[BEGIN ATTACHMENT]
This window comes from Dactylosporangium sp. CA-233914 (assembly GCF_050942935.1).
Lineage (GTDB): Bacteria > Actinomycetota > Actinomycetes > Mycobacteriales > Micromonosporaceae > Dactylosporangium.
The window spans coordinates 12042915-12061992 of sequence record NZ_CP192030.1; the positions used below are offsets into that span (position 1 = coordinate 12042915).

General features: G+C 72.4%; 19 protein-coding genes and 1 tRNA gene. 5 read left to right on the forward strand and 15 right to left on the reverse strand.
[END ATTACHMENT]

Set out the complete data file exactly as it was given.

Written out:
This window comes from Dactylosporangium sp. CA-233914 (assembly GCF_050942935.1).
Lineage (GTDB): Bacteria > Actinomycetota > Actinomycetes > Mycobacteriales > Micromonosporaceae > Dactylosporangium.
The window spans coordinates 12042915-12061992 of sequence record NZ_CP192030.1; the positions used below are offsets into that span (position 1 = coordinate 12042915).

General features: G+C 72.4%; 19 protein-coding genes and 1 tRNA gene. 5 read left to right on the forward strand and 15 right to left on the reverse strand.